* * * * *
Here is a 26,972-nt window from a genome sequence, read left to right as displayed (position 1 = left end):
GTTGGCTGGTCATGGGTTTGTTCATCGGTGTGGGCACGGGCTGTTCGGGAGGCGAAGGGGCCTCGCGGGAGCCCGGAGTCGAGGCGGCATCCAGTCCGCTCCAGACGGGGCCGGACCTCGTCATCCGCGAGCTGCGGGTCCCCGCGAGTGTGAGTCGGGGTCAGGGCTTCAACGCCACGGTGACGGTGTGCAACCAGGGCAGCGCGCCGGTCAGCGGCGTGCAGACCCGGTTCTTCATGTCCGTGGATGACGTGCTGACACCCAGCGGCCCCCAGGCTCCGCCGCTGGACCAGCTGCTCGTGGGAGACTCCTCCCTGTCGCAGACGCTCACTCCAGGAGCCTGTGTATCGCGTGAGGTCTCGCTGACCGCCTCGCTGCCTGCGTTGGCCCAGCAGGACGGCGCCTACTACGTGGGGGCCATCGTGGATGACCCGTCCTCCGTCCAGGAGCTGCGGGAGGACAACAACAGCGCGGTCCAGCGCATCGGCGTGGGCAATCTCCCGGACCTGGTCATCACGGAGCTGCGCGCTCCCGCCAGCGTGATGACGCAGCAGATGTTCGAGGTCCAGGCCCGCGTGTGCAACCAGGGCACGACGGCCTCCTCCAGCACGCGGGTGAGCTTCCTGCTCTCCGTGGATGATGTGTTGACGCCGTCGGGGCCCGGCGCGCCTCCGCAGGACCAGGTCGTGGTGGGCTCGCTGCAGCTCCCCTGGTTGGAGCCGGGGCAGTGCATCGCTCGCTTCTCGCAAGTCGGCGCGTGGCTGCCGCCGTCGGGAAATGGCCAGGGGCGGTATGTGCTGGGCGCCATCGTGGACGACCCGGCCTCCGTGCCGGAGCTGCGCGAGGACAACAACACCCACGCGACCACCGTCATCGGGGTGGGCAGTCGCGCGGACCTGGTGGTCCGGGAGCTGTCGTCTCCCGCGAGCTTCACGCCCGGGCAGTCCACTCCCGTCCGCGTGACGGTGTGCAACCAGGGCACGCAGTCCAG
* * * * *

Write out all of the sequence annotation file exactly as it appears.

Here is a 26,972-nt window from a genome sequence, read left to right as displayed (position 1 = left end):
GTTGGCTGGTCATGGGTTTGTTCATCGGTGTGGGCACGGGCTGTTCGGGAGGCGAAGGGGCCTCGCGGGAGCCCGGAGTCGAGGCGGCATCCAGTCCGCTCCAGACGGGGCCGGACCTCGTCATCCGCGAGCTGCGGGTCCCCGCGAGTGTGAGTCGGGGTCAGGGCTTCAACGCCACGGTGACGGTGTGCAACCAGGGCAGCGCGCCGGTCAGCGGCGTGCAGACCCGGTTCTTCATGTCCGTGGATGACGTGCTGACACCCAGCGGCCCCCAGGCTCCGCCGCTGGACCAGCTGCTCGTGGGAGACTCCTCCCTGTCGCAGACGCTCACTCCAGGAGCCTGTGTATCGCGTGAGGTCTCGCTGACCGCCTCGCTGCCTGCGTTGGCCCAGCAGGACGGCGCCTACTACGTGGGGGCCATCGTGGATGACCCGTCCTCCGTCCAGGAGCTGCGGGAGGACAACAACAGCGCGGTCCAGCGCATCGGCGTGGGCAATCTCCCGGACCTGGTCATCACGGAGCTGCGCGCTCCCGCCAGCGTGATGACGCAGCAGATGTTCGAGGTCCAGGCCCGCGTGTGCAACCAGGGCACGACGGCCTCCTCCAGCACGCGGGTGAGCTTCCTGCTCTCCGTGGATGATGTGTTGACGCCGTCGGGGCCCGGCGCGCCTCCGCAGGACCAGGTCGTGGTGGGCTCGCTGCAGCTCCCCTGGTTGGAGCCGGGGCAGTGCATCGCTCGCTTCTCGCAAGTCGGCGCGTGGCTGCCGCCGTCGGGAAATGGCCAGGGGCGGTATGTGCTGGGCGCCATCGTGGACGACCCGGCCTCCGTGCCGGAGCTGCGCGAGGACAACAACACCCACGCGACCACCGTCATCGGGGTGGGCAGTCGCGCGGACCTGGTGGTCCGGGAGCTGTCGTCTCCCGCGAGCTTCACGCCCGGGCAGTCCACTCCCGTCCGCGTGACGGTGTGCAACCAGGGCACGCAGTCCAG